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Sox presentation 10 04

  1. 1. The Role of CIOsIn a Sarbanes-Oxley World Dwayne E. Jorgensen, CIA, CFE Director, Sarbanes Oxley Services Information Security Solutions
  2. 2. Agenda • Introduction/Sarbanes-Oxley • COSO overview • Your role • Spirit or Letter of the Law? • A Risk-based approach… • What’s Next? • Q&A 2
  3. 3. Sarbanes – Oxley in a Nutshell • The Act was signed into law on July 30, 2002 and includes eleven titled sections: • Title I Public Company Accounting Oversight Board • Title II Auditor Independence • Title III Corporate Responsibility • Title IV Enhanced Financial Disclosures • Title V Analyst Conflicts of Interest • Title VI Commission Resources and Authority • Title VII Studies and Reports • Title VIII Corporate and Criminal Fraud Accountability • Title IX White Collar Crime Penalty Enhancements • Title X Corporate Tax Returns • Title XI Corporate Fraud and Accountability 3
  4. 4. Sarbanes – Oxley: The Reality 4
  5. 5. COSO - Overview• COSO Definition of Internal Control – Internal control is a process, effected by an entity’s board of directors, management and other personnel, designed to provide reasonable assurance regarding the achievement of objectives in the following categories: • Effectiveness and efficiency of operations • Reliability of financial reporting • Compliance with applicable laws and regulations• Key Concepts – Internal control is a process. It is a means to an end, not an end in itself. – Internal control is effected by people. It’s not merely policy manuals and forms, but people at every level of an organization. – Internal control can be expected to provide only reasonable assurance, not absolute assurance, to an entity’s management and board. – Internal control is geared to the achievement of objectives in one or more separate but overlapping categories. 5
  6. 6. COSO - OverviewRisks• Evaluated by: • Severity • Likelihood• Types of risks: • Inherent risks • Managed risks • Residual risks 6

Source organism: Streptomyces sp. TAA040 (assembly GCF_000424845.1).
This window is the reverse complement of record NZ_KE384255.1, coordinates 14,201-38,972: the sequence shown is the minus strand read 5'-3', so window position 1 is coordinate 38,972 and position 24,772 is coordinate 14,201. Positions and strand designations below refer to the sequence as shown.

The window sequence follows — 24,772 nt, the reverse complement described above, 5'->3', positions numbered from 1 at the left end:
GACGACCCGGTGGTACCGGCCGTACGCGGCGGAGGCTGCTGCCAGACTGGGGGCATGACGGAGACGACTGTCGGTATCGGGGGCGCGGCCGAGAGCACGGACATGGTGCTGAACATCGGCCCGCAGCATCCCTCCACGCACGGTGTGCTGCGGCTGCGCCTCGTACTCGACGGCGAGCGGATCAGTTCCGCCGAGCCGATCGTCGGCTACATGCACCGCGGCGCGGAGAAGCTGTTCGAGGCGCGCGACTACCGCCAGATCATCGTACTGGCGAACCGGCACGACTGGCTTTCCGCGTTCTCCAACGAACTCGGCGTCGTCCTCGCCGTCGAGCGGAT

7. 7. Spirit or Letter of the Law?• Sarbanes-Oxley: The “end” or “means?”• Positive/negative effects of the intent for creating the ideal control environment • “Static vs. Perpetual”• Current debate over role of External Auditor • “4 – 3 – 2” 7
  8. 8. Sarbanes-Oxley’s Impact onthe COSO Cube Section Section 404 302 Section 409 IT Components Serv er Logs , Database Logs, Fi rewall Logs, Intrusion Detection, I ncident Response, Awareness T raini ng M onitoring IT Policies, Standards & ProceduresEmail, S corecards, Dashboards, Project Information & Control, Help Desk Communication F irewal ls, Security, DRP, Business Continuity, SDLC, Change Control , Operations Control Activities IT Risk Managem ent, IT Ri sk Asses sments, Busi ness Impact A nalysis Risk Assessment “Tone at the top”, IT Governance, Regulatory Compli ance Control Environment 8
  9. 9. The Compliance Iceberg What You Know 404 Sarbanes-Oxley Act 302 Compliance Requirements 301 409 Cerner Regulations (FDIC1A, etc.) Industry Compliance What You Might Public C R (NYSE, NASD , etc.) o. eg. AQ Standards Not Know Lending Covenants Mission Statements Policies Company-Specific Procedures Standards Tasks Unique Control Events© 2004 CTG 9
  10. 10. Spirit or Letter of the Law? 4-3-2• Section 404 • Can external auditors “independently” test and opine on management’s report on internal controls if they played any role in preparing the document? 10